Domestic Travellers Need to be Screened, Lockdown Helped Contain Virus, Says Shanghai-based Noida Doctor
Dr Sanjeev Choubey says it will be extremely difficult to implement a Wuhan-style lockdown in Indian cities because of the different nature of communities and governments.
Passengers wearing face mask as a precaution against the spread of coronavirus, stand outside a railway station in Chennai. (Reuters)
New Delhi: On a usual day, it took Dr Sanjeev Choubey more than 30 minutes to commute a distance of just over six kilometres between his home in Shanghai to St Michael Hospital where he works as a general practitioner.
However, during the lockdown enforced to curb the spread of coronavirus, Choubey reached his hospital in seven minutes flat. “You can imagine the extent of the lockdown based on how swift my commute became,” he said.
Choubey, a resident of Noida, has been living in Shanghai for eight years and stayed back, when the Covid-19 outbreak began, to continue working at the hospital. He is the medical director of internal medicine and specialises in general medicine and ailments such as diabetes, hypertension and infectious diseases.
Having experienced the lockdown and patients from up close, Choubey feels locking down Hubei province and other major cities in China was absolutely essential to control the spread of the virus. However, he is quick to add that "discipline of the citizens, surveillance and strict enforcement" made the lockdown a success.
Chinese authorities used surveillance cameras to track citizens who were ordered to be in quarantine and used facial recognition technology to even haul up those moving around during the period.
Choubey said it is important for India to now start screening of domestic travellers as well. In China, he says, the governments at both central and provincial levels strictly enforced screening of domestic passengers travelling in railways and at airports.
People were also put in quarantine due to screening at the railway stations and domestic airports. This helped contain the virus because thousands had left Hubei province after the lockdown came into the province from January 23.
“We cannot ignore domestic passengers who are still travelling to other cities and states from places where cases have been detected. Looking at the rise in cases, I feel there will be a spike in infections by the end of this month,” he said.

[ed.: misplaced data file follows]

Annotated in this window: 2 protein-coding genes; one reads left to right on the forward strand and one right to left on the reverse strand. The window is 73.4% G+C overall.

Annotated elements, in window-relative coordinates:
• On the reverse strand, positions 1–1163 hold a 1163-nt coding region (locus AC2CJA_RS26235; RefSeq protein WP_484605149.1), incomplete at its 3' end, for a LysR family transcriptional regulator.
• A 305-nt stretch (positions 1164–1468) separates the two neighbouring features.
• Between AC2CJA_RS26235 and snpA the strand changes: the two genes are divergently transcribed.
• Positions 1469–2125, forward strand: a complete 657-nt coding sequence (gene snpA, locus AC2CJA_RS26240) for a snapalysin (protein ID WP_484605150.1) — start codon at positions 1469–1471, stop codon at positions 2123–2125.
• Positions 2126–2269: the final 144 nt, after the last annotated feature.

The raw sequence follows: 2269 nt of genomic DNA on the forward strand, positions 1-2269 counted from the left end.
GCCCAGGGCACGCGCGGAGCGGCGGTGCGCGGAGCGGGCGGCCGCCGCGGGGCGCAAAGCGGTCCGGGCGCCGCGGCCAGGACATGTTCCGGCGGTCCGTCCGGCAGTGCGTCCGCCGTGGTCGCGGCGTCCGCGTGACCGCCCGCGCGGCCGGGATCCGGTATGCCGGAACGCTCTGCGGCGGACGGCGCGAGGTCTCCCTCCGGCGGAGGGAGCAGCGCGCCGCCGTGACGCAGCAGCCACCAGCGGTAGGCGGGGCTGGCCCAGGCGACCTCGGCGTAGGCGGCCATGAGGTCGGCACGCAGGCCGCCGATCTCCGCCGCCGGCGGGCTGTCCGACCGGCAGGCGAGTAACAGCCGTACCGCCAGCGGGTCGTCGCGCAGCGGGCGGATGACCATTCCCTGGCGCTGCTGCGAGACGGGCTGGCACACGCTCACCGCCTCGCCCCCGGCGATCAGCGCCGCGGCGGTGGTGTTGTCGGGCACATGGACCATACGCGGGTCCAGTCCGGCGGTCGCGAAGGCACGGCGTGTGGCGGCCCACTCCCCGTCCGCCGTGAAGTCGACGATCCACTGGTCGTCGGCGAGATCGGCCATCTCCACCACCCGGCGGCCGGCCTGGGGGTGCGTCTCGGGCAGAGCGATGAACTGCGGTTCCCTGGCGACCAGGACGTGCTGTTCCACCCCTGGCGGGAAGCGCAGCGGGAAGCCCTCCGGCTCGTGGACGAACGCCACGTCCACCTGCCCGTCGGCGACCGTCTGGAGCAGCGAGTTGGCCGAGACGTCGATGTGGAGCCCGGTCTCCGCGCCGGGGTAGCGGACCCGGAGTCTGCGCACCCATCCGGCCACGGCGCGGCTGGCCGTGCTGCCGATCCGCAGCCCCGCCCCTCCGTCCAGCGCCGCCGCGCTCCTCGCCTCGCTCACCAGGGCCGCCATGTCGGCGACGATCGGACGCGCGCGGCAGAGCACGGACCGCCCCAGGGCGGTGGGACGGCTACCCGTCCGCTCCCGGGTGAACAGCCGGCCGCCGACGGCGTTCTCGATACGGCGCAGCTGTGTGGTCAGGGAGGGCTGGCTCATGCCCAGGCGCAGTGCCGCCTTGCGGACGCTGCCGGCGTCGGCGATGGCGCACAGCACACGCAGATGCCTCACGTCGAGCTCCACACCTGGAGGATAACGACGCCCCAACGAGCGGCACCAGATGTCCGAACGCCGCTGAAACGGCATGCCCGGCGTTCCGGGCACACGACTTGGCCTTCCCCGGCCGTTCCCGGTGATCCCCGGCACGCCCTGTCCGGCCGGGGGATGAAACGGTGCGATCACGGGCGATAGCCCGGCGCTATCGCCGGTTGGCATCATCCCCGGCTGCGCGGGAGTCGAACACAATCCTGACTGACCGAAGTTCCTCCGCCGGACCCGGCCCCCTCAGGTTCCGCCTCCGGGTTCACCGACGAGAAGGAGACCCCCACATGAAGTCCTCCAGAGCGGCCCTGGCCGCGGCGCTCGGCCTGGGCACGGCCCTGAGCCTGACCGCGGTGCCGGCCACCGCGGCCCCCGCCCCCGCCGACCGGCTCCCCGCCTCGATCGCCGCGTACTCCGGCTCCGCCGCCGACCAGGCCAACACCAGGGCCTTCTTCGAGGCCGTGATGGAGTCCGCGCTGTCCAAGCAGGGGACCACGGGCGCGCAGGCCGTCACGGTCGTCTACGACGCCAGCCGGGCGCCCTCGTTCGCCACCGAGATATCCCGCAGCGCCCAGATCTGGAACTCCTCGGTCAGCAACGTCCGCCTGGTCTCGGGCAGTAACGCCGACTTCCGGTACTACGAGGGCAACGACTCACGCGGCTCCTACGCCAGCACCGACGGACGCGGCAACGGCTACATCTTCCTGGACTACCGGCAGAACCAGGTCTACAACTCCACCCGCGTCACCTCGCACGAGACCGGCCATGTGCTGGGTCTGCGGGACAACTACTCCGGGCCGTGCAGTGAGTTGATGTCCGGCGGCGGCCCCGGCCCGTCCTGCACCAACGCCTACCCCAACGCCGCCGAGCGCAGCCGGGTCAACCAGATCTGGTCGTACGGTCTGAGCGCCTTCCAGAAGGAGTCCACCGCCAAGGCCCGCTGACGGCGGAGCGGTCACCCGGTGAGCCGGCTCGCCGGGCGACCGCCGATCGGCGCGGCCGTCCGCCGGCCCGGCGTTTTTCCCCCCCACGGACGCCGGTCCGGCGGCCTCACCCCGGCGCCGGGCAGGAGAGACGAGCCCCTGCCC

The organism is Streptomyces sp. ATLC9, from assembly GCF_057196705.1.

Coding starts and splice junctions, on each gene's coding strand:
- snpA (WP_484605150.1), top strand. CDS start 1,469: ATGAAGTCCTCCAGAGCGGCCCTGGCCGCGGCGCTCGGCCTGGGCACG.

Choubey said the Indian Council of Medical Research (ICMR) ought to take random samples of pneumonia-like illness from near places where patients of Covid-19 reside.
Wuhan, the capital of Hubei province in central China, was the epicentre of the outbreak that caused the infectious Covid-19 disease. Chinese authorities and scientists have linked the spread of the virus to a wet market in Wuhan that sells live animals, including exotic species such as bats and civet cats.
Choubey said it will be extremely difficult to implement a Wuhan-style lockdown in Indian cities because of the different nature of communities and governments. He stressed that people in China cooperated with the government exceptionally well despite the hardships.
“Here the situation was so difficult that relatives and friends were turning against each other. Government identity cards were used along with Artificial Intelligence to track movements. People were not allowed to enter the apartment building complex of a friend or relative. You had to meet them outside. But it helped contain the virus. Tomorrow, after weeks, we may even stop wearing masks,” he said.
On Thursday, Wuhan did not report a single new case of Covid-19, which could be attributed to local transmission. However, China continues to record new cases and the fresh ones are linked to travellers who returned from the United States and Europe where the number of cases is still on the rise. As of Thursday, China had recorded 81,174 cases and of them, 3,242 had died.
Speaking on the virus and infections, Choubey said initially all reports in December and early January were about rising cases of mild and severe pneumonia. Later it was discovered in Wuhan that it is a new virus.
“At the outset, the flu season was on. So, nobody was quick to find out what was happening. Cases of flu and pneumonia are common here in December and January. Our team at the hospital was monitoring developments closely and soon we got to know like others that it was a new virus,” said Dr Choubey.
Describing the symptoms, Choubey said the onset of infection is marked by symptoms such as dry cough in 70% of the cases as per his observation. Fatigue and fever sets in after that and smokers, alcoholics, those suffering from hypertension, heart ailments and diabetes are at risk, he said.
“I would like to tell people back home that we should not take social distancing lightly. It will be tough and we may have to sacrifice," he added.
Support the daily wage earners who have been hit the hardest by the COVID-19 crisis. Click here to contribute to the cause. #IndiaGives
The daily News18 Coronavirus COVID-19 newsletter - Get your copy here.
Recommended For You
- Karan Johar's Little Boy Yash Thinks Amitabh Bachchan Can 'Take Away' Coronavirus
- Keep Your Child Engaged during Lockdown by Availing Google’s 3D Animal Feature, Here's How
- Warning: Your 4G Network Has a Flaw That Can Track You and Steal Your Data
- ICYMI Tech Wrap of The Week: Free Apple Apps, Botched Windows Update, Abbot’s COVID Test And More
- Everyone is Streaming More Than Ever, But it is Not Breaking The Internet: Why The Panic?